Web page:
I’ve been fortunate enough to write diary pieces in a lot of cool places. Or I thought I had. Until now. I’m really not sure it gets any better than this. I’m typing beneath a picture of Markku Alén. Over there is Tony Fassina’s Stratos, Petter Solberg’s Subaru and Walter Rohrl’s Audi.
The list goes on. And on. The pictures just don’t stop.
And the best bit? They’re all signed. They’ve all been here. From Rauno Aaltonen to Kris Meeke. And the rest.
Where am I? Dall’Ava Ristorante, San Romolo. We’re 800 metres up and nine miles outside of Sanremo. Everything about this place is a pilgrimage. The road here? It’s only the Coldirodi stage. And if you’re coming to the proper restaurant – which is how Petter Solberg described the place last night – we had to drive it from the start. The proper one. The one down by the toll booth for the A6.
Off the line, it’s almost impossible to imagine how a 6R4 could possibly fit between the hedges.
Or how anybody could possibly hang on to a Lancia Delta S4 as it bucks and kicks over every bump, crest, rise and jump. Every metre offers another challenge that differs radically from the previous one. It narrow, twisty, tight, turning, turning, turning. Fast. Briefly. Hairpin. Long hairpin. Short corner.
It goes up and it goes on. The climb is pretty much constant. We’ve left the Italian Riviera in 32 degrees and dropped 10 degrees in what is a half mile of vertical climb.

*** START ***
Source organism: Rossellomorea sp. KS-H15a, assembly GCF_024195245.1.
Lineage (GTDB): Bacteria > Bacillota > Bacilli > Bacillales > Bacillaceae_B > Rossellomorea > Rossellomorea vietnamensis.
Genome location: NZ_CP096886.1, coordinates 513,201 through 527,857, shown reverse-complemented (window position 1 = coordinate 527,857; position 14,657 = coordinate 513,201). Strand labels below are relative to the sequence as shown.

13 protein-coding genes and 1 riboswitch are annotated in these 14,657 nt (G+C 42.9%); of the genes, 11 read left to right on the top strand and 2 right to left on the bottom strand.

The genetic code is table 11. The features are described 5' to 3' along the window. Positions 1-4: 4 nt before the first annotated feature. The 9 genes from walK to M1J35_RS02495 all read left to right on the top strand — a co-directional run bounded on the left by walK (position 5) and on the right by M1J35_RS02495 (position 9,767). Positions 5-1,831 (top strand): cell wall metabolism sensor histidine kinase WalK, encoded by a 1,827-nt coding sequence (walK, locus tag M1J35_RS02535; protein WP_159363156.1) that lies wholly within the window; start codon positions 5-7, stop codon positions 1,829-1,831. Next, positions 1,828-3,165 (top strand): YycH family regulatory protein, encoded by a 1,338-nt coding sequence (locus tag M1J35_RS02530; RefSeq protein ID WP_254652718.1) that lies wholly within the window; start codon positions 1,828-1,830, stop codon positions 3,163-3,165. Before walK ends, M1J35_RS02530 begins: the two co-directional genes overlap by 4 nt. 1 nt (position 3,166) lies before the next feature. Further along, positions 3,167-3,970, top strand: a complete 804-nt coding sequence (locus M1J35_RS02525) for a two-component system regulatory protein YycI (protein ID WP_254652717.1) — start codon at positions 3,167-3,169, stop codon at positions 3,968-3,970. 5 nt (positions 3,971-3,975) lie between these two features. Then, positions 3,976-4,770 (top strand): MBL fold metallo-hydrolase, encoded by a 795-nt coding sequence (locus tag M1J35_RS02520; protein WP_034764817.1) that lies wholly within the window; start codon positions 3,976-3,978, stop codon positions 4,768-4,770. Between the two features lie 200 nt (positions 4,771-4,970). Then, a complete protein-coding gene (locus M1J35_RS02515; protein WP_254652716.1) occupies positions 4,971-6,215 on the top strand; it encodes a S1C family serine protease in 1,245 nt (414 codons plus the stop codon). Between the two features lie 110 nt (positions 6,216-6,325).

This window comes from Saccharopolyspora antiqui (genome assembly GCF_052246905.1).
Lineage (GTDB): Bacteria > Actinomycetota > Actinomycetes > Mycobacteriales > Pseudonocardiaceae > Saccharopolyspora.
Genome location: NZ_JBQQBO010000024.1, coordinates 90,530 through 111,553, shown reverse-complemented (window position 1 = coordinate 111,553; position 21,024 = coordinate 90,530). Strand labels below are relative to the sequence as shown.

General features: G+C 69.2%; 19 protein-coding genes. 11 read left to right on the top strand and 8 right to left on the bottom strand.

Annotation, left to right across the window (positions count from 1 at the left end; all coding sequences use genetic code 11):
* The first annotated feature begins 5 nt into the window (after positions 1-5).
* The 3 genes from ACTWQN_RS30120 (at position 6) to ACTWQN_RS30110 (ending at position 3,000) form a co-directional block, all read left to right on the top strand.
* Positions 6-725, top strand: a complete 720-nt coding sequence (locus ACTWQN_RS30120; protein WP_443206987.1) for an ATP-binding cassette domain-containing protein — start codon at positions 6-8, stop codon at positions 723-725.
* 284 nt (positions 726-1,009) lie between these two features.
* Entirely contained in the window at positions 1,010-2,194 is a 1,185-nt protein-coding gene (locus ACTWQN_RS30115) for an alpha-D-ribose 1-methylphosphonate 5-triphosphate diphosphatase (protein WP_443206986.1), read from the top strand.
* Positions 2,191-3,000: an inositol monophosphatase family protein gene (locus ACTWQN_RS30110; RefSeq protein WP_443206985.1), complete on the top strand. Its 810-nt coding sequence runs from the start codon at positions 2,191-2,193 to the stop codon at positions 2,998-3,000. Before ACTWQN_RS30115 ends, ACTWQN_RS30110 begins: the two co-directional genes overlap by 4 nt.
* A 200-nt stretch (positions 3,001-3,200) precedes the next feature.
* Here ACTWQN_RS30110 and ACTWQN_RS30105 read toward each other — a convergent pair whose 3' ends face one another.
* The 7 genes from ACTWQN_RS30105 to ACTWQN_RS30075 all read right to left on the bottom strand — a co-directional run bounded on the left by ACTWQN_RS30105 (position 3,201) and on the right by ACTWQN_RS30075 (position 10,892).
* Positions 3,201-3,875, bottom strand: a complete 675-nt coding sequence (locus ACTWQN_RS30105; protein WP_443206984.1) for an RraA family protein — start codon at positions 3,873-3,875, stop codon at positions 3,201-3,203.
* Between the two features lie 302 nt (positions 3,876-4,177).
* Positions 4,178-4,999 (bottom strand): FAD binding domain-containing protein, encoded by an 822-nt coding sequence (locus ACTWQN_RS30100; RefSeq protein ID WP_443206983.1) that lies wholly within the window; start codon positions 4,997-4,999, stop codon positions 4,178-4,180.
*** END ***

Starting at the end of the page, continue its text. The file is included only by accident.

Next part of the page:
Arriving into San Romolo is as much a deep disappointment as it is a source of absolute delight. Dall’Ava’s is that special.
If you’re ever in the area, make the effort to come up and see Davide Dall’Ava still making his father very proud and continuing a tradition started by Dall’Ava Sr 70 years ago. And when you’re there, prepare yourself not only for some of the finest wild boar you’ll ever taste, but also the chance to meet a hero or two from the world championship.
Freddy Loix, François Delecour, like you and me, love to come, look at the pictures and remind themselves about everything that’s great about our sport.
We started the day looking for the famous bridge Rui Madeira missed and parked his Toyota on its nose alongside the river in 1994. Down around Ulignano and the La Madonnia test, stopping, starring and shutting eyes to listen to Colin McRae’s flat-four Subaru barking its way past the cypress trees down the valley.
From there it was the hike the drivers hated from Toscana back to Liguria and Sanremo. There was a hope we might have time for a detour to Imola and Tamburello, maybe even a pizza in Maranello. But sadly not. We spent too long on the loose around San Gimignano and had to make Sanremo before sundown. We did.
Tomorrow, it’s back north to Turin for an appointment with some very, very special cars.